The U.S. Centers for Medicare & Medicaid Services (CMS) published a proposed rule last week regarding the cancellation of three bundled payment models and an incentive payment model while also reducing the scope of a third type of payment model. These models were mandatory for hospitals in certain geographic areas. The current administration had delayed the implementation of these models until January 1, 2018.  

Specifically, the proposal seeks to eliminate three models collectively referred to as the Episode Payments Models (EPMs) as well as the Cardiac Rehabilitation (CR) incentive payment model. The EPMs and the CR incentive payment models were designed as mandatory payment models to test the effects of bundling complex cardiac and orthopedic care that the federal government believes could benefit from improvement in care coordination and other care redesign efforts.  The EPMs specifically targeted acute myocardial infarction (AMI), coronary artery bypass graft (CABG), and surgical hip/femur fracture treatment episodes of care. Under the CR incentive payment model, acute care hospitals in certain geographic areas would receive retrospective incentive payments based on beneficiary utilization of cardiac services in the first 90 days following an AMI or CABG episode of care.  CMS considered altering the design of the EPMs and the CR incentive payment model to allow for voluntary participation and to take into account other feedback on the models, but concluded that the redesign would not give providers enough time to prepare before the January 1, 2018, start date.

CMS has also dialed back the Comprehensive Care for Joint Replacement (CCJR) model by reducing the number of geographic areas that will be subject to mandatory participation. Approximately 470 hospitals are expected to continue their participation under the CCJR model, including about 60 to 80 hospitals that will voluntarily participate. This group represents less than half of the 800 hospitals that would have originally participated. This reduction doesn’t come without a financial impact: the model is now expected to save $204 million rather than $294 million over the next three years.

CMS described some of the comments that it received related to the mandatory models:

Specifically, many commenters were opposed to the mandatory participation requirements, arguing that the mandatory nature of these models would force many providers who lack familiarity, experience, or proper infrastructure to quickly support care redesign efforts for a new bundled payment system. Many commenters were concerned that the mandatory nature of these models might harm patients and providers before CMS knows how these models might affect access to care, quality or outcomes in various locations.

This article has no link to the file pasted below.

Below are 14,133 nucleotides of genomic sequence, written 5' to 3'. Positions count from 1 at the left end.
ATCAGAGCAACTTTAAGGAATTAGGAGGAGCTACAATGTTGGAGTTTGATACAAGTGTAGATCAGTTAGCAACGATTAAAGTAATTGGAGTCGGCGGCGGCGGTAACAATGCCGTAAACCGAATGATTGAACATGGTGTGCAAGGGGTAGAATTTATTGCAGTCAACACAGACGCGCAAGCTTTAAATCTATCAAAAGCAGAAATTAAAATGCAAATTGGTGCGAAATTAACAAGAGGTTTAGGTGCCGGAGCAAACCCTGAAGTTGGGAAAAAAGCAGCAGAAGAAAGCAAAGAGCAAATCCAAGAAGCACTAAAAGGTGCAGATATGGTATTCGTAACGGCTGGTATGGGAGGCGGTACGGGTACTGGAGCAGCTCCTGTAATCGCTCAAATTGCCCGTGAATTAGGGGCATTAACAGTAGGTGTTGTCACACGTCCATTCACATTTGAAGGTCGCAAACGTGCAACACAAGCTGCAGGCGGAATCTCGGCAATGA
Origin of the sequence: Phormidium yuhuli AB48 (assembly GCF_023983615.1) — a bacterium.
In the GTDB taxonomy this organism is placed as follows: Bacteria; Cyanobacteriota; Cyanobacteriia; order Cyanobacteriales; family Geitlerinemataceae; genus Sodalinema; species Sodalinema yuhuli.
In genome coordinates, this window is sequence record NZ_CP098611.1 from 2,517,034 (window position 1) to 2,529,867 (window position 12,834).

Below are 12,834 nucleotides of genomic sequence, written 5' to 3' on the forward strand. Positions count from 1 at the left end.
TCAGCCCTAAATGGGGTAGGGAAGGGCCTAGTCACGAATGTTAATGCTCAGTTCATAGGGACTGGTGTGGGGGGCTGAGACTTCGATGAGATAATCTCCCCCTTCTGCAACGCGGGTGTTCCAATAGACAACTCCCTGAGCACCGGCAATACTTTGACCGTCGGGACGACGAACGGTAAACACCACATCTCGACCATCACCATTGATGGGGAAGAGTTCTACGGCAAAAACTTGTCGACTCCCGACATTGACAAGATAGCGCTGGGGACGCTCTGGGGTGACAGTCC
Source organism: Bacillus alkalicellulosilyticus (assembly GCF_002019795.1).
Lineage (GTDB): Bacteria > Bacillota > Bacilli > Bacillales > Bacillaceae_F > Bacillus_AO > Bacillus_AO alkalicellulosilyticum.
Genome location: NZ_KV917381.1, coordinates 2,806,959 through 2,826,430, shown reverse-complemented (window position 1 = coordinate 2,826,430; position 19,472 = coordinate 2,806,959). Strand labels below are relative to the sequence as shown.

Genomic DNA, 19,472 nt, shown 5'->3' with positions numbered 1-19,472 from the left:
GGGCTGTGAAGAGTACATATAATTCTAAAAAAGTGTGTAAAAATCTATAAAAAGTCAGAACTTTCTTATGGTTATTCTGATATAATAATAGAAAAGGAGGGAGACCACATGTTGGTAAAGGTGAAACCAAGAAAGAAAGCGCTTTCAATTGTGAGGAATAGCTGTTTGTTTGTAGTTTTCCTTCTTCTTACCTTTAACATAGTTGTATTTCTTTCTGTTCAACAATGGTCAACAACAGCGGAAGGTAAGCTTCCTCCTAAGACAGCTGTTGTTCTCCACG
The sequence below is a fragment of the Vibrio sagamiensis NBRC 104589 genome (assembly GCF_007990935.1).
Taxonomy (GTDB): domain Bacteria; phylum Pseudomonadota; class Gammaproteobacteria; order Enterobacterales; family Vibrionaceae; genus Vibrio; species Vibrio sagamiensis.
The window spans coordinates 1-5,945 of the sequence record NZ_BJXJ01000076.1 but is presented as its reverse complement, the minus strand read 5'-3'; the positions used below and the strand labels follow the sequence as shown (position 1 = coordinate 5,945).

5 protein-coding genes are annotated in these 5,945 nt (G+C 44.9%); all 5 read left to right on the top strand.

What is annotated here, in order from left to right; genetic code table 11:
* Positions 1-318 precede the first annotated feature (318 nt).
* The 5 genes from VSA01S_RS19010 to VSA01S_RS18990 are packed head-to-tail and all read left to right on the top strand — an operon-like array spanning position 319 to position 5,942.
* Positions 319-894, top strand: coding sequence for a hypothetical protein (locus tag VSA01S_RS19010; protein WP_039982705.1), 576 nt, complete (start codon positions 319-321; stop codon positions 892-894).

The context of this proposed rule is important for two reasons.

First, the proposal follows an earlier proposed rule published by CMS earlier this summer that would allow Medicare to pay for hip and knee replacement surgeries performed in ambulatory surgical centers (ASCs). The movement of these highly profitable surgeries out of hospitals and into ASCs could arguably dampen hospitals’ bundled payment initiatives by discouraging hospitals from investing in the tools and resources to participate in the models.

Second, these changes come in the context of a radical revamping of the way in which Medicare pays physicians. As we have discussed previously, the Medicare Access and CHIP Reauthorization Act of 2015 (MACRA) will incentivize physicians to participate in value-based care models. While the most recognizable of these care models is the accountable care organization (ACO), removal of the targeted models will likely impact the industry’s participation in MACRA. The three EPMs are all considered to be “Advanced APMs” under MACRA–an important designation that makes its participants eligible for certain bonuses and reporting exemptions. This point was not lost on CMS, which states in its proposal that it expects to develop new voluntary bundled payment models during CY 2018 that would be designed to meet the Advanced APM criteria. The open question is whether this movement from mandatory to voluntary models will stymie the move away from fee-for-service care and toward value-based care. Statistics related to the Medicare Shared Savings Program have demonstrated that physicians are wary of taking on downside risk, with over 90% of providers participating in ACOs that have no downside risk.

Comments on the proposed rule are due by October 15, 2017.